In my last entry detailing pistachio overload, I promised a “flurry” of posts which I was hoping to hold me accountable to update my blog, alas life gets in the way yet again.
It’s been a crazy month or so, and I am now writing you loopy and jetlagged from Memphis, with a bit of country oozing from my little vintage jukebox radio as a kick-off to a 2 month stint back in the states. My first stop is here in Elvis’s hometown to attend the Saveur Blog Award ceremony (as my blog was nominated- grazie ancora to all y’all!) plus events their team has planned (I’ll be grammingand all that so be sure to follow/watch!). I mentioned before I lived in Memphis during my adolescent and teen years, and haven’t been back since. I never would have thought my return would be under such conditions. I am smiling. Continue Reading →
In May, I made a pilgrimage to my nonniland in Sicily to chase down pistachios in Bronte, wines on Etna, cheesemaking with the Sicilian tattooed Freddie Mercury, chocolate in Modica, wines in Sicily’s lone DOCG Vittoria by Arianna Occhipinti and more.
I wrote about the Etna leg on this blog post (i.e. pistachios, Etna wines and renegade cheesemaking) but I never quite got around to recounting Modica and Vittoria. I promise, in due time I will recount Italy’s most fascinating chocolate capital and the badass woman winemaker/trailblazer Arianna Occhipinti in Sicily’s lone DOCG Vittoria.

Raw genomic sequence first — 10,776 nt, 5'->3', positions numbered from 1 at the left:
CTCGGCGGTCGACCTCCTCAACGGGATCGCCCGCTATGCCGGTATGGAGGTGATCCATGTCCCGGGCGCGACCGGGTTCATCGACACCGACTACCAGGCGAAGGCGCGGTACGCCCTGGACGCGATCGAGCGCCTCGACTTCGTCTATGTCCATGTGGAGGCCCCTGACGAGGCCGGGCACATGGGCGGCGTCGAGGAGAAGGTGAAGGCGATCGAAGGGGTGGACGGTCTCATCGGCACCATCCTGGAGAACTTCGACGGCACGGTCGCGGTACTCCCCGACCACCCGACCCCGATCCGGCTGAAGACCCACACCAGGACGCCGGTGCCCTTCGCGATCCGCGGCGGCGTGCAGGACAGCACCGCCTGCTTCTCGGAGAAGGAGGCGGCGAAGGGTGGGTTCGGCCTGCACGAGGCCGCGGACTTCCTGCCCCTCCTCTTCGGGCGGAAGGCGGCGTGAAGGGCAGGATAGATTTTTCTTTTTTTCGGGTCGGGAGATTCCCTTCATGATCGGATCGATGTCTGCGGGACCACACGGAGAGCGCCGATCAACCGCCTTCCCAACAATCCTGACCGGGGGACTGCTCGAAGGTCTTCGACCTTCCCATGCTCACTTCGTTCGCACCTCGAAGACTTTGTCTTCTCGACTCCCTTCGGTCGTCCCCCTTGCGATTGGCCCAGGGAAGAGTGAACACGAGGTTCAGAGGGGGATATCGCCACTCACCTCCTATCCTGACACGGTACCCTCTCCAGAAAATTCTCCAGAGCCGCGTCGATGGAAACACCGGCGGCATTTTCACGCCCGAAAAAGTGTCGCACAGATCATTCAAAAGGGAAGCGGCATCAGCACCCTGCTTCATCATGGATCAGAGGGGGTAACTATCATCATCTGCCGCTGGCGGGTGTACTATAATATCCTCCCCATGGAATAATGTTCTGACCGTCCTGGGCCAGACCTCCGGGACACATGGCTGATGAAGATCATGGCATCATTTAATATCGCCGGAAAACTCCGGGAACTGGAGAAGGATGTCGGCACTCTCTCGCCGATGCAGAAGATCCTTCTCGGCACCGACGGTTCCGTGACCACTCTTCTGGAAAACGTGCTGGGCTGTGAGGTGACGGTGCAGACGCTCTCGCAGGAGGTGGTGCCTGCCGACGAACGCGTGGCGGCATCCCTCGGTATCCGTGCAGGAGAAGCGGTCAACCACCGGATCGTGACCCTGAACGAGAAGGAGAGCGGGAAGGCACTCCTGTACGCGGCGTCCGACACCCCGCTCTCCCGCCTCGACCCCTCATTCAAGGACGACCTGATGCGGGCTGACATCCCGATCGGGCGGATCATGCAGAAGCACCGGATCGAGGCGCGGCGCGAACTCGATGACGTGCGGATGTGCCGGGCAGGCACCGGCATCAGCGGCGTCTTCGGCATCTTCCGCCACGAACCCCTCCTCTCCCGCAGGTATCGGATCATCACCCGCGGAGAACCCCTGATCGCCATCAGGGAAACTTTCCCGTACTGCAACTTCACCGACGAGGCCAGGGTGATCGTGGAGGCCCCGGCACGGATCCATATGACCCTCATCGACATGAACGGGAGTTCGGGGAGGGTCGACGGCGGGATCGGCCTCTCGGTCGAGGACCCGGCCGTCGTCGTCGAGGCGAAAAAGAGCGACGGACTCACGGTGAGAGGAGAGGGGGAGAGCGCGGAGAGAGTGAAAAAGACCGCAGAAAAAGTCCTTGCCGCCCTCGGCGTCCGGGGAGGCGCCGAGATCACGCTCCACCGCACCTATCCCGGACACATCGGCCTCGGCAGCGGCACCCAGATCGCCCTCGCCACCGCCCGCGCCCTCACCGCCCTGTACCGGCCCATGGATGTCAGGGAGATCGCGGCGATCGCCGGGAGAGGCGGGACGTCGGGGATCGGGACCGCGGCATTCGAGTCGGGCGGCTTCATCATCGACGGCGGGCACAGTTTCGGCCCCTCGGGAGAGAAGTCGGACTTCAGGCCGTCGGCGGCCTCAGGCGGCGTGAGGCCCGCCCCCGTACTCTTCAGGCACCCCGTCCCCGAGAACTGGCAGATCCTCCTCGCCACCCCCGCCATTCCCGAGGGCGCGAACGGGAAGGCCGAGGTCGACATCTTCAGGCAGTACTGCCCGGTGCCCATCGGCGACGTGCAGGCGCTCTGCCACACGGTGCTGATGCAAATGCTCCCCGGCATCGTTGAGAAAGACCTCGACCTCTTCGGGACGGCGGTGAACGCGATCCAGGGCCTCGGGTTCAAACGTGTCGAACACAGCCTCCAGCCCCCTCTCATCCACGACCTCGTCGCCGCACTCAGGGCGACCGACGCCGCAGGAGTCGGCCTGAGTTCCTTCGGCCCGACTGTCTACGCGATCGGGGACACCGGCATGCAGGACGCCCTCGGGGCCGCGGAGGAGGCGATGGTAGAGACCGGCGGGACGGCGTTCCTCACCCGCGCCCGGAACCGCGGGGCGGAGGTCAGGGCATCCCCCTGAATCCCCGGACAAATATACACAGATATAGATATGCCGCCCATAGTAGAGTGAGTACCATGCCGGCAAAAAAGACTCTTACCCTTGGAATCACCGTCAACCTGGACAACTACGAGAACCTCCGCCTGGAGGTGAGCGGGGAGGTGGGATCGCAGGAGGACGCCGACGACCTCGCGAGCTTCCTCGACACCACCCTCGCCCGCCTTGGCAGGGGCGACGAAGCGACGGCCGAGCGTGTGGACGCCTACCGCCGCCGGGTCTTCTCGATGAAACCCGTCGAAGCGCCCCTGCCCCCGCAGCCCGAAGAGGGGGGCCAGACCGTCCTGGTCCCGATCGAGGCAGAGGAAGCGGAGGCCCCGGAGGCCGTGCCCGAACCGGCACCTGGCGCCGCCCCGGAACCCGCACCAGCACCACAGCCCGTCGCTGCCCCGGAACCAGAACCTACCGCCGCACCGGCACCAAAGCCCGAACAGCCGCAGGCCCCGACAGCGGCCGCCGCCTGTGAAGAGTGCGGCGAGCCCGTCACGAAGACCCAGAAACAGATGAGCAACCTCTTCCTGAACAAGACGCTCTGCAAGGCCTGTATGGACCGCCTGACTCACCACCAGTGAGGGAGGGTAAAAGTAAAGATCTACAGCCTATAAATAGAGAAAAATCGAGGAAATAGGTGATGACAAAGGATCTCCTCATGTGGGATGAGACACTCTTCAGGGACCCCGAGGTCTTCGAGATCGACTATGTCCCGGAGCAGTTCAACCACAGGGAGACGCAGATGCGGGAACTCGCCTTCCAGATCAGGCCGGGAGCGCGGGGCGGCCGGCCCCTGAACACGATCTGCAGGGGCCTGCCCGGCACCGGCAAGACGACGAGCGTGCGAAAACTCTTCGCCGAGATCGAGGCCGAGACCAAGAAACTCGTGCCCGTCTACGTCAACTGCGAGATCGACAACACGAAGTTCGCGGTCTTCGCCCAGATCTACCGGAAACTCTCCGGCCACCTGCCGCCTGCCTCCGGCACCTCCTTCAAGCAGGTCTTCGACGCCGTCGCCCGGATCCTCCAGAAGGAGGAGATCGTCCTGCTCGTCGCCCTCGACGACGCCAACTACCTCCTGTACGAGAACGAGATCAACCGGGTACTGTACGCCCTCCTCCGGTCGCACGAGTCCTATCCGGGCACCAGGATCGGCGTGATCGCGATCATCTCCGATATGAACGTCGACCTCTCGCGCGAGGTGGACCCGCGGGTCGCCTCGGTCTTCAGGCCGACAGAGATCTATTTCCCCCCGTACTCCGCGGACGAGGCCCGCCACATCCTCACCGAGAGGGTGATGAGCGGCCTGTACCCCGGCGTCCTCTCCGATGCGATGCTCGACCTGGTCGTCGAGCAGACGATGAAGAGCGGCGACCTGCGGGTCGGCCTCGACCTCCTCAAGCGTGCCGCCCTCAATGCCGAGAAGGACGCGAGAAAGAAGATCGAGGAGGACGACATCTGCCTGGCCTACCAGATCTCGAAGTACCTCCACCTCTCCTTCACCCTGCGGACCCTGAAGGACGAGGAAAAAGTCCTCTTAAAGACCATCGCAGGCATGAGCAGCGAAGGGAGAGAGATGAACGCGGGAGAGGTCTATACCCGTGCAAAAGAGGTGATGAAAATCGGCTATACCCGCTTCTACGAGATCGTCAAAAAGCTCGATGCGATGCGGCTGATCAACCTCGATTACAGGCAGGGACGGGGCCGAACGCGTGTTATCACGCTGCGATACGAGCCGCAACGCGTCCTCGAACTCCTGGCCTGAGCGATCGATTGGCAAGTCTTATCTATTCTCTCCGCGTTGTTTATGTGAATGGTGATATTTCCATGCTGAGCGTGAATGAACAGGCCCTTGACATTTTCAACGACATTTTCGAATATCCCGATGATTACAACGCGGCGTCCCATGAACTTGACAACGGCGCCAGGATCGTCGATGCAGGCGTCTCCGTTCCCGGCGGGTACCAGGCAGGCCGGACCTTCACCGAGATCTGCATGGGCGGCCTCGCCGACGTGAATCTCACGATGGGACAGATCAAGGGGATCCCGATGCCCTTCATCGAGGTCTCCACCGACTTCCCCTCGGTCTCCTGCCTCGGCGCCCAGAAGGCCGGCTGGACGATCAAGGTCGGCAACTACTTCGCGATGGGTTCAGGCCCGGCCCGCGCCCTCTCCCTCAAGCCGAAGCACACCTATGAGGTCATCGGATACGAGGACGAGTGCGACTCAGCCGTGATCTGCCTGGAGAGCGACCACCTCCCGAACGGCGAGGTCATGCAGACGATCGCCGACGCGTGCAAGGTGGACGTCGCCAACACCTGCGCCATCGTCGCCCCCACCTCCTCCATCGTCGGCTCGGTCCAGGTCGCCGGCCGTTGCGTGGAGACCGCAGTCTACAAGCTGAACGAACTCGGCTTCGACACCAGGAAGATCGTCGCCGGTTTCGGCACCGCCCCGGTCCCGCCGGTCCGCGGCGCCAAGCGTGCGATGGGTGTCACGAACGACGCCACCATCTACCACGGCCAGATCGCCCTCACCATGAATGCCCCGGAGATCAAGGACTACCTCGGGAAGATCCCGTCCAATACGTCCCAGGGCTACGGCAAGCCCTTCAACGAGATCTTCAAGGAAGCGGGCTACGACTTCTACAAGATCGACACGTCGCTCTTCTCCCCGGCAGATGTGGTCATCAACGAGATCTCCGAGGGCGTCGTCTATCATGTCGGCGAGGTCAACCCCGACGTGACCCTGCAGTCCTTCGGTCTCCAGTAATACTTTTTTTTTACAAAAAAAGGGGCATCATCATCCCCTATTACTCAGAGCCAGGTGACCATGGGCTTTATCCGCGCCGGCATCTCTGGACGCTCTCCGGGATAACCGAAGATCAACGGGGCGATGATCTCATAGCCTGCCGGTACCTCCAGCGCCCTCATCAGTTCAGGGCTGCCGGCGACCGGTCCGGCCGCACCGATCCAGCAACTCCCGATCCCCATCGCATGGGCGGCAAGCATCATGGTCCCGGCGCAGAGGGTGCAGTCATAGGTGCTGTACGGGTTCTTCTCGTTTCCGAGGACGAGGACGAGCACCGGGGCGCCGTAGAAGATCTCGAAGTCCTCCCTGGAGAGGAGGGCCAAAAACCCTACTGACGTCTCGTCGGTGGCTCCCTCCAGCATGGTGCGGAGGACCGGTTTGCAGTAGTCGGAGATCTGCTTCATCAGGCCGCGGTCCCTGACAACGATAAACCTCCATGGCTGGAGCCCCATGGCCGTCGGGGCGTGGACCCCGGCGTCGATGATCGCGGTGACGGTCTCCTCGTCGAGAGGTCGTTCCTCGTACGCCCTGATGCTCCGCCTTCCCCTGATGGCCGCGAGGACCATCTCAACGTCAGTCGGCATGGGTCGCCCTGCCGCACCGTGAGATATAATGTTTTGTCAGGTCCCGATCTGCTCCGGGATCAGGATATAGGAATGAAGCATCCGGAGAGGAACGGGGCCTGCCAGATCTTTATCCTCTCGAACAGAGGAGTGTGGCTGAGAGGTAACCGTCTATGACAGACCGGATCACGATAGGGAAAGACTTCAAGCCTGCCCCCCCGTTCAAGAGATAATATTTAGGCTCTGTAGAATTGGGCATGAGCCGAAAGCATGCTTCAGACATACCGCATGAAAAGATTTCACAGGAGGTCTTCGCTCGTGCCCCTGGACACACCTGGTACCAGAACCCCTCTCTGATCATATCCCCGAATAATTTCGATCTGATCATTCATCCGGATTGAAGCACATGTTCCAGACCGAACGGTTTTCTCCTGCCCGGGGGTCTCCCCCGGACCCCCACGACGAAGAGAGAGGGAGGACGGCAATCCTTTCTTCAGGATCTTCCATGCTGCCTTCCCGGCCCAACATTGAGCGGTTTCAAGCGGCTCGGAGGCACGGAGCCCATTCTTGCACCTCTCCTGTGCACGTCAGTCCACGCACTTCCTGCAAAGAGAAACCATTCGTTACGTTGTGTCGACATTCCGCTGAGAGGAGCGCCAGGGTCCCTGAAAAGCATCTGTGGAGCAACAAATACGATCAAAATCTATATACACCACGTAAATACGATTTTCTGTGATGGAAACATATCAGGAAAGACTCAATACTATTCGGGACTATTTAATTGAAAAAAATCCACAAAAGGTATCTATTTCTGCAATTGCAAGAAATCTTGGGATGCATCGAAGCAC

For now, I’ll recount what it was like to visit Bronte’s Annual Pistachio festival aka Expo del Pistacchio. My next post will detail why Catania’s La Pescheria might be one of the best markets in the world- so brace yourself for a flurry of blog posts! Continue Reading →
Is this your first time reading Curious Appetite? If the answer is no, and you already follow on facebook and instagram, then you’ll know how obsessed I am with pistachios!
It all started when a fiery Sicilian-American woman met an Iranian guy with a ‘fro in a club back in the early 80’s. A few years later they made me and ever since, I was exposed to many exotic flavors as a result of being born to a Sicilian/American mother and an Iranian pop. Continue Reading →
The only Italian my mother spoke to me growing up was cannoli. There was the occasional melanzane thrown in but mom was queen of cannoli lexicon. Tragically, because they were a bit of a mission to make, appearances were reserved for special occasions and eventually disappeared into the years of my adulthood. I only saw them rise from the ashes again when my sister got married last year. Continue Reading →
I live in Florence and summer has indeed arrived. Except for today. Which is why I am not a sweaty mess and why I can even stand to be near my computer. It’s so funny to see my friends in Seattle through the social media webs wearing light spring jackets and here I am pushing the envelope basically trying to see how much I can get away with notwearing and pondering how sheer I can really get away with because I feel like I am going to die if I wear anything other than a gel pack of ice. I am exaggerating, after all I could be in Cairo where it’s like 110 degrees. Anyways, I digress as usual.